Starbucks Is Getting Rid of Its Iconic Cups Soon, the ubiquitous green-and-white vessels will be a thing of the past.

By Amanda Breen

Starbucks customers who have come to know and love the company's trademark green-and-white paper and plastic cups will soon have to adapt to a new era of caffeine consumption — one that hinges on the coffee chain's sustainability goals. By 2025, CNN reports, the company aims to make it seamless for customers to use their own mug or borrow a mug from their local Starbucks.

Starbucks's chief sustainability officer Michael Kobori told the news outlet that there's more to the brand's instantly recognizable cups than might meet the eye, saying, "Our cup is ubiquitous, and we love that. But it is also this ubiquitous symbol of a throwaway society." The cups are single-use, after all, and most people have probably encountered them in places they shouldn't be, like on the side of the road or in a lake.

Related: How Starbucks CEO Transformed a Small Coffee Bean Store Into a Massively Successful Worldwide Brand

But despite many people denouncing the disposable nature of the cups (and the vast quantity unleashed into the world each day), most customers are creatures of habit and won't make the switch to greener, reusable options unless incentivized to do so. That's why Starbucks is planning to introduce a widespread borrow-a-cup program, which will require customers to pay a deposit for a durable cup they can take on the go — then return after use. Additionally, the company wants to incentivize customers bringing their own cups (a program that was halted during the height of the pandemic over contamination concerns). With the personal-cup model, Starbucks will likely roll out a higher rewards component as well — from 10 cents to 50 cents.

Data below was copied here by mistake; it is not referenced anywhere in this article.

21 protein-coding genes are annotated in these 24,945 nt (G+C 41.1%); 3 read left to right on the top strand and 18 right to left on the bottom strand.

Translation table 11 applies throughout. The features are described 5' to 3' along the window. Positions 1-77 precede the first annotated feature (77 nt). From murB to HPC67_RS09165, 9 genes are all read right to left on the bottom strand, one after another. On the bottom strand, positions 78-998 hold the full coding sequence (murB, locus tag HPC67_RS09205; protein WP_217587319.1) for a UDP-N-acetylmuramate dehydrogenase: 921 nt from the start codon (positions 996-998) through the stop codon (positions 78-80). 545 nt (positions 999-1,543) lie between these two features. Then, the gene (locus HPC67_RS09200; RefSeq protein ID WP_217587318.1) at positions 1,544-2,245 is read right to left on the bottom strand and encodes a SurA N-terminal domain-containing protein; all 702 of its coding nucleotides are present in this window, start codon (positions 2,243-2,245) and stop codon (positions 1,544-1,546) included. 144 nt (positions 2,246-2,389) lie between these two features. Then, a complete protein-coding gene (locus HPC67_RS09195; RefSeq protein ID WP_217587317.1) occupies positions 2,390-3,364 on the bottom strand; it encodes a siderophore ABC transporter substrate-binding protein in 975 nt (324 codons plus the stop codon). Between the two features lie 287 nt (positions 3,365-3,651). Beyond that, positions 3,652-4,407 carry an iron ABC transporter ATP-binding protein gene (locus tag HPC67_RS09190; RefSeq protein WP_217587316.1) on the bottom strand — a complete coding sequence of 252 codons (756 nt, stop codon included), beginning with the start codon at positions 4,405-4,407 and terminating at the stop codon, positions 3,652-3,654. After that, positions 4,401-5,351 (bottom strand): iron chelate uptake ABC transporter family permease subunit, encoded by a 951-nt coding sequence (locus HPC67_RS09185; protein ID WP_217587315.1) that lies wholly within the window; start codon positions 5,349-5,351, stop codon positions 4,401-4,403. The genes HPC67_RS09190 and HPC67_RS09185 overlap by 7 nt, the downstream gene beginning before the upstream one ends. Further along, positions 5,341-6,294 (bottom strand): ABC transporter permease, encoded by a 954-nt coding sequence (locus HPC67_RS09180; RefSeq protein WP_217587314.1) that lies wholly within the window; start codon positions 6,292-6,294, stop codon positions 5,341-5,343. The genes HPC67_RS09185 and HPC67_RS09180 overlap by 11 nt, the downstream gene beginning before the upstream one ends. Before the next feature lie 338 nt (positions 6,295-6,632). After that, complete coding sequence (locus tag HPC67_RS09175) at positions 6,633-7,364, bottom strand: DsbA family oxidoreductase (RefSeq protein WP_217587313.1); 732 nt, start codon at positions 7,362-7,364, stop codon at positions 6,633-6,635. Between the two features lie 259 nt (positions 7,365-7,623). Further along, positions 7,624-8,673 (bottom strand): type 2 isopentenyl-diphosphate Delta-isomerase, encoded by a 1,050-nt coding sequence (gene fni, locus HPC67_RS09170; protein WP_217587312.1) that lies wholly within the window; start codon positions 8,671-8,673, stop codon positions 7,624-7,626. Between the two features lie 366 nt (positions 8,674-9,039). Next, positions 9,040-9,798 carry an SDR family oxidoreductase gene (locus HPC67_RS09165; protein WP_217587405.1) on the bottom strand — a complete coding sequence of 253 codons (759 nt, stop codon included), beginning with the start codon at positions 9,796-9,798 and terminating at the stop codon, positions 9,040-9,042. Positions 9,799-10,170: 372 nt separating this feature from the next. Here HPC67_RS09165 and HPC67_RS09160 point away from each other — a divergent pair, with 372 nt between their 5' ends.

Customer adoption aside, the reusable cups could prove a significant logistical challenge during the morning rush, when baristas have to keep up with the high demand of often-complex custom orders. But the Seattle-centered chain has a plan for that too, one that may include early cup dropoffs within the drive-thru process and/or pre-made drinks that can be transferred into personal tumblers.

Starbucks Corporation was up 4.33% as of 10:08 a.m. EST.

Related: You Can't Buy a Starbucks Franchise: Here's Why and What You Can Do Instead

Wavy Line
Amanda Breen

Entrepreneur Staff

Features Writer

Amanda Breen is a features writer at She is a graduate of Barnard College and received an MFA in writing at Columbia University, where she was a news fellow for the School of the Arts.

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